Gnik, if you have a screen door or screen window handy, set it on a bench so it is parallel to the floor and put a small object in the center. Put your camera on a tripod down near the plane of the screen, so that you can shoot with all 3 lenses and focus on the object using max aperture. For this type of issue, you can use AF, manual focusing, or manual focusing via LiveView. You should be able to easily see the area in focus and the DOF will be an obvious line of the screen that is in focus and out.

If the lens mount was correct, then the center focus point obtained with AF might be in front or just behind the object on the screen, but an area of "in focus" screen would extend from the focus point out to the sides in a fairly straight line. Given the values you posted, the in-focus area of the screen will be a line that starts further away on the left and moves closer to the camera on the right.

It is important to make a jpeg example from all 3 lenses to demonstrate it is repeatable with different lenses. Then contact Nikon Support and either email the images or burn to a CD and send the CD in with the camera.

Thanks Mike. That all makes sense and aligns with what I am seeing (i.e. what should be a horizontal focus plane from L-R is showing as slightly diagonal across the focus chart).

I guess my lingering question is whether or not to go thru the pain of another attempted repair after the drawn out battle with my previous back-focussing copy (another story).

Is adjusting the camera's lens mount usually a simple & uncontroversial repair?
 
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Thanks Mike. That all makes sense and aligns with what I am seeing (i.e. what should be a horizontal focus plane from L-R is showing as slightly diagonal across the focus chart).

I guess my lingering question is whether or not to go thru the pain of another attempted repair after the drawn out battle with my previous back-focussing copy (another story).

Is adjusting the camera's lens mount usually a simple & uncontroversial repair?
I'm not a trained camera repair tech, but compared to repairing an AF zoom lens, it is a relatively simple process for most modern shops. The lens mount is screwed onto the camera body at the factory and tested for being parallel to the sensor, both L-R and T->B.

A tech puts the body on an optical test bench, runs some tests, and their equipment figures out the offset needed to get the mounting plate back to being parallel to the sensor. The mounting plate is removed and either a new one put on, or some shims are added, removed, or exchanged, and the original mounting plate reattached. As is true of any repair, the skill used by the tech to ensure the fix is done correctly is the key. A good tech ensures that their diagnostic tools are properly calibrated and then double checks the repair afterwords. Because it is a relatively simple repair, some techs will get the results, make a repair, and not retest to ensure optimal results. ALWAYS, ALWAYS, retest when a camera/lens returns from the shop.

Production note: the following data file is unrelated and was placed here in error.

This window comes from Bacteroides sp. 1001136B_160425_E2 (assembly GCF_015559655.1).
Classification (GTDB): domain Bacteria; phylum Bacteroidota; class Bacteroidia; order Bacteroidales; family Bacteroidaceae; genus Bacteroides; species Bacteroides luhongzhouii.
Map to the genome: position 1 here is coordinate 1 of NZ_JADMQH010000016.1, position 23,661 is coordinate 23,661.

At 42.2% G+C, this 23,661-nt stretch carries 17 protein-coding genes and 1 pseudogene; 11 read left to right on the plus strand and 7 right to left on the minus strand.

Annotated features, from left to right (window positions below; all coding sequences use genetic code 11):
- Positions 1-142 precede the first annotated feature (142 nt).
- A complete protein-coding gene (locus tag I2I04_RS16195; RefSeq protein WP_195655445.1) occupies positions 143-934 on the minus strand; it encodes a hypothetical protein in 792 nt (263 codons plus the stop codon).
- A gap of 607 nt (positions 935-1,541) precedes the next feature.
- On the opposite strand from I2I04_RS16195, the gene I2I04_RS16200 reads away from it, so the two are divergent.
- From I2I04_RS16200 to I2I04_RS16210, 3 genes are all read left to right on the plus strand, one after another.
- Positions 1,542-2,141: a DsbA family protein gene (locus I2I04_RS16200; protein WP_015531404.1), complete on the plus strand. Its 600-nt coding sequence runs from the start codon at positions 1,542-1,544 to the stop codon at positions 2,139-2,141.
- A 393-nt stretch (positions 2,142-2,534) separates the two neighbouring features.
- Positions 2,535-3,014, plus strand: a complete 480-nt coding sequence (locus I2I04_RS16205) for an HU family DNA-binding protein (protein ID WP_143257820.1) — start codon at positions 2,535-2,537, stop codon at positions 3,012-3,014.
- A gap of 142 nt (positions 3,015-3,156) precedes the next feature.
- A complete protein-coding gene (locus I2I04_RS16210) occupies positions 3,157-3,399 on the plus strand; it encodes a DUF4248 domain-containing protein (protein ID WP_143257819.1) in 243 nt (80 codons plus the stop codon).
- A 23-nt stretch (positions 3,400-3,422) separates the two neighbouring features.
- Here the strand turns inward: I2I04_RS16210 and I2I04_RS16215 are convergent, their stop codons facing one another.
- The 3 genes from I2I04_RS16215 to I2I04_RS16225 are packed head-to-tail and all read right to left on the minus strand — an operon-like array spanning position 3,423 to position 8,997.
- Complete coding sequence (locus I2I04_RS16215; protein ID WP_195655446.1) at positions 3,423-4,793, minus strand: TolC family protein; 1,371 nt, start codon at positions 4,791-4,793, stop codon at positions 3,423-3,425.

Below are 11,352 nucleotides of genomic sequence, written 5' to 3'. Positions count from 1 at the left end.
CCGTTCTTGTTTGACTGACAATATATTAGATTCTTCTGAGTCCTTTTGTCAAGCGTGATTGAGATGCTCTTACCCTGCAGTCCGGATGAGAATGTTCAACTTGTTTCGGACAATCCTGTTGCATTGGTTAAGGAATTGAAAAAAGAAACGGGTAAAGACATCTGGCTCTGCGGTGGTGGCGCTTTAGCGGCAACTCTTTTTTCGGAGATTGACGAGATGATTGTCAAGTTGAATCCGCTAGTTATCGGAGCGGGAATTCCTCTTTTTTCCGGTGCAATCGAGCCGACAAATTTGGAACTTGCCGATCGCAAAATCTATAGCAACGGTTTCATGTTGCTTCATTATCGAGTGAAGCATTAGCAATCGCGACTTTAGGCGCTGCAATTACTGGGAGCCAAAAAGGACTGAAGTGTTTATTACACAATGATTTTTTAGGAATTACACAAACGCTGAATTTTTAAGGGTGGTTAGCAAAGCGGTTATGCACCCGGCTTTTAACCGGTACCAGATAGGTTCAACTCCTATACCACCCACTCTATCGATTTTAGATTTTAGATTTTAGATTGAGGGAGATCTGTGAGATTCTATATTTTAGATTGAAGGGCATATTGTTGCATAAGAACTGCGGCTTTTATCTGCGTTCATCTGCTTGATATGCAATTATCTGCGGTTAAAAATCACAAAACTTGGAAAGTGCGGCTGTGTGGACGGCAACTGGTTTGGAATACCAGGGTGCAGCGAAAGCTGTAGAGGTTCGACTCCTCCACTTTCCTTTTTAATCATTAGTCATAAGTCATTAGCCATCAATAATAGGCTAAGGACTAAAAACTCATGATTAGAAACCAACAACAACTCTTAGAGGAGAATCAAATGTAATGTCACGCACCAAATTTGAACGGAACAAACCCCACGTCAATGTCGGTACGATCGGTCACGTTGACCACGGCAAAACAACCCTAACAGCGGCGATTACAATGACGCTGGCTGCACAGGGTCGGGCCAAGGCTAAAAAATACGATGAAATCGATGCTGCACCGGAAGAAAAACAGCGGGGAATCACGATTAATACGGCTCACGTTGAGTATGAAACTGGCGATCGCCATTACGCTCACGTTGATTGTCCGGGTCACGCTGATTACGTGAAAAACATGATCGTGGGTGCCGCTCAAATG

This problem occurs a lot more often than most people would suspect. While in use, a long or heavy lens hanging off the body or being bumped can cause the lens mounting plate to become no longer parallel due to distortion or loosening at the attachment points. If it is noticeable with only one lens, it a problem with that lens. If it is noticeable with multiple lenses, it is the camera body. My out of warranty D300 has a similar but slight BL->TR issue. That isn't as bothersome as L->R with the subjects I use the D300 for, but it will be sent in for repair. I don't like using gear where I can see in an image that it is out of spec.

When I worked as a manager/photog for a studio many years ago, most of our work was done outside the studio. We used Nikon 35mm film bodies as well as medium format and occasionally a 4x5. The Nikons got bumped and banged a LOT. Every year we would drop them off at a local repair facility for cleaning and testing. We would usually have at least one that needed a lens mount repair/adjustment. Any body or lens that had a repair done was always tested by us with a 12 exposure roll of film before being put back in the "available to use" pool. Again, ALWAYS, retest when a camera/lens returns from the shop.

Since your body is still under warranty, if the problem doesn't severely affect your photos, you might wait a while and keep shooting. I would however, be sure to send the body in a couple months before the warranty period expires. Have it adjusted, tested, and cleaned, for free under warranty. That's why you paid more for the USA version versus gray market.
 
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Thanks Mike. That all makes sense and aligns with what I am seeing (i.e. what should be a horizontal focus plane from L-R is showing as slightly diagonal across the focus chart).

I guess my lingering question is whether or not to go thru the pain of another attempted repair after the drawn out battle with my previous back-focussing copy (another story).